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Getting to Know Benjamin Banneker Better at his Park

There is a little-known museum and park in Maryland where you can learn about a man whose story deserves telling. Benjamin Banneker, an African-American astronomer who helped survey the boundaries of Washington, DC, and once implored Thomas Jefferson to change his views on race, made his home at this Baltimore County site near present-day Catonsville on the Patuxent River.
Bay Journal Link to Story
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Bats in Paradise

For many in the Western world, the necklace of 27,000 islands stretching from the south of Asia eastward across the warm, sunny Pacific is the stuff of fantasy and escape, and the very definition of tropical paradise. Although often very small in size, these islands play a huge role in the realm of bats.
BATS magazine Link to Story
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Back-to-School With Native Bees

Over the summer, a group of volunteers worked long hours in the hot sun to build some new housing at the University of Maryland College Park – not for students, but for native bees. Their structure – a 24-foot-long orange wall, called “Dwelling: Paint Branch Creek” — serves as both an educational exhibit and a place to conduct scientific research.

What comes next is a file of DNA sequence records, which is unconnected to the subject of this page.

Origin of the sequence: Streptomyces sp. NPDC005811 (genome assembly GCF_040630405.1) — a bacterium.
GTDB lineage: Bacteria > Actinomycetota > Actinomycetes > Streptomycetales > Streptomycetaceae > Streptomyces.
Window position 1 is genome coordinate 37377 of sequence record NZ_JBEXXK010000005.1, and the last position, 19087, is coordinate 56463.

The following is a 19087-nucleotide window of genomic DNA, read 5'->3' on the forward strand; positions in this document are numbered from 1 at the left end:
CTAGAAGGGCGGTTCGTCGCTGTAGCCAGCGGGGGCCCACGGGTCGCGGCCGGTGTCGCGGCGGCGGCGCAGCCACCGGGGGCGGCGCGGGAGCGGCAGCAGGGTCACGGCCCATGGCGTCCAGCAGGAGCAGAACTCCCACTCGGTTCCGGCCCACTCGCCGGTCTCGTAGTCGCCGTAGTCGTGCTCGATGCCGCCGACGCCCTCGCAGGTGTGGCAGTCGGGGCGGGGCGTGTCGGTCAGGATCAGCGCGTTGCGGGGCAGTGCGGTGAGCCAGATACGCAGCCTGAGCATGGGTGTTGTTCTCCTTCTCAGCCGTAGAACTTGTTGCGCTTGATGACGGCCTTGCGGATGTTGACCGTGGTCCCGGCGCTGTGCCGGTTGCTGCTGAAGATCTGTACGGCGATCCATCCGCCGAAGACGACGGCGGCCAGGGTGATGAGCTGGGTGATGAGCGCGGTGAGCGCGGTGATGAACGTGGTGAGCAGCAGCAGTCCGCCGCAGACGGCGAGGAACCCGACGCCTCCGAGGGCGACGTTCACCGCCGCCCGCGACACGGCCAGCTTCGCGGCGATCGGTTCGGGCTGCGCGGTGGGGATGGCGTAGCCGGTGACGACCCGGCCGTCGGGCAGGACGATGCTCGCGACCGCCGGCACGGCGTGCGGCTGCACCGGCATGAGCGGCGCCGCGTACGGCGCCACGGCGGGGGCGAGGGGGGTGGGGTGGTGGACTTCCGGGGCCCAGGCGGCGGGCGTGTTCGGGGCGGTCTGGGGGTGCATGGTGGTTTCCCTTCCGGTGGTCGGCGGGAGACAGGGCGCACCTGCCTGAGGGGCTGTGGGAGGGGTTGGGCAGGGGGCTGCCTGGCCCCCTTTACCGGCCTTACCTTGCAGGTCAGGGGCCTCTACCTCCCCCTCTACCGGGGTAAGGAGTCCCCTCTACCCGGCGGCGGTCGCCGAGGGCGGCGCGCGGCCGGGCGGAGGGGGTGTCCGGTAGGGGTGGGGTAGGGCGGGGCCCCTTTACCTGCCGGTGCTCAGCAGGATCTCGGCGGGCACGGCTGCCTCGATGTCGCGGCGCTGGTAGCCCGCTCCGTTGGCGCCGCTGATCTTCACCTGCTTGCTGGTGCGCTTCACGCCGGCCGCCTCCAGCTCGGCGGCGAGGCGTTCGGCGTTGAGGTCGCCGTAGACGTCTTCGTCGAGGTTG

Greening the City Link to Story
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Turning the tables: Chef gives back to farmers with "Table to Farm"

When Ryan Gordon opened the Queen Vic on H Street NE, he wasn’t trying to be part of the locavore food movement. He was simply trying to satisfy his British wife, who longed for a good local pub like the places she knew in her home country. The idea was to provide D.C. with tasty food, good European ales and stouts on tap, and a fun place to watch soccer with others who call the sport “football.”.
ElevationDC Link to Story

About

Alison Gillespie

I live in Silver Spring, Maryland, just outside of Washington, DC.

In addition to writing about science and the environment for various publications, I sometimes write copy for non-profit groups and a few select trade organizations.

My non-fiction book about urban beekeepers and their bees was published in 2014 and is for sale online and in select bookstores. You can find more details at the book's website: www.hivesinthecity.com.

Before going freelance I worked for several non-profit organizations, writing newsletter articles, annual reports, and press releases. I also maintained press databases and pitched stories to editors.

My blog, www.whereyouareplanted.com, provides practical advice for those who want to welcome wildlife to their own urban green spaces.

When not at my computer writing, I like to hike and explore the streams of Maryland. I am a passionate gardener who likes to watch the bees land on flower tops in the summer and the birds find berries in the winter. My ultimate gardening dream is to attract frogs and toads to my urban pond.

I'm eager to take on new freelance assignments, and available to give talks about my book.